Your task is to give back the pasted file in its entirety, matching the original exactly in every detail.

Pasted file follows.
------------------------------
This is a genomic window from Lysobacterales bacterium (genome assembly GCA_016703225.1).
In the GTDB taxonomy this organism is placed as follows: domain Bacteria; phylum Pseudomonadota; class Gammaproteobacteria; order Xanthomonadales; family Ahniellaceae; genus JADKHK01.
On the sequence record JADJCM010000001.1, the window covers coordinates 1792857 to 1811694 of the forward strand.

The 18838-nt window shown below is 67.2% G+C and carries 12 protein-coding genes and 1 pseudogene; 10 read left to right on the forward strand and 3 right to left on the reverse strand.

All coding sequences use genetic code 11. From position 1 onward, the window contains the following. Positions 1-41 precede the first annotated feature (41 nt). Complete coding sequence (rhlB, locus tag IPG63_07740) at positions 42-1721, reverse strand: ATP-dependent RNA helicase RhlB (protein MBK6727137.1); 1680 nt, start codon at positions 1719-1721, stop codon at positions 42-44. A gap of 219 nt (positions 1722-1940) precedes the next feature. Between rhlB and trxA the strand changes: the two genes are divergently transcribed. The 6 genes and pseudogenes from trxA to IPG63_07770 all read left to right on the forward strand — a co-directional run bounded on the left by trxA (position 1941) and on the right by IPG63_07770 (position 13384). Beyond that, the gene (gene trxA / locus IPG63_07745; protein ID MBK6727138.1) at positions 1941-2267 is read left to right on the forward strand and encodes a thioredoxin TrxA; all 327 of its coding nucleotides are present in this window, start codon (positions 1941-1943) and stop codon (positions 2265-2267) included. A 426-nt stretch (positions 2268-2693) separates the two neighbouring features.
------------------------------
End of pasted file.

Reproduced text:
This is a genomic window from Lysobacterales bacterium (genome assembly GCA_016703225.1).
In the GTDB taxonomy this organism is placed as follows: domain Bacteria; phylum Pseudomonadota; class Gammaproteobacteria; order Xanthomonadales; family Ahniellaceae; genus JADKHK01.
On the sequence record JADJCM010000001.1, the window covers coordinates 1792857 to 1811694 of the forward strand.

The 18838-nt window shown below is 67.2% G+C and carries 12 protein-coding genes and 1 pseudogene; 10 read left to right on the forward strand and 3 right to left on the reverse strand.

All coding sequences use genetic code 11. From position 1 onward, the window contains the following. Positions 1-41 precede the first annotated feature (41 nt). Complete coding sequence (rhlB, locus tag IPG63_07740) at positions 42-1721, reverse strand: ATP-dependent RNA helicase RhlB (protein MBK6727137.1); 1680 nt, start codon at positions 1719-1721, stop codon at positions 42-44. A gap of 219 nt (positions 1722-1940) precedes the next feature. Between rhlB and trxA the strand changes: the two genes are divergently transcribed. The 6 genes and pseudogenes from trxA to IPG63_07770 all read left to right on the forward strand — a co-directional run bounded on the left by trxA (position 1941) and on the right by IPG63_07770 (position 13384). Beyond that, the gene (gene trxA / locus IPG63_07745; protein ID MBK6727138.1) at positions 1941-2267 is read left to right on the forward strand and encodes a thioredoxin TrxA; all 327 of its coding nucleotides are present in this window, start codon (positions 1941-1943) and stop codon (positions 2265-2267) included. A 426-nt stretch (positions 2268-2693) separates the two neighbouring features.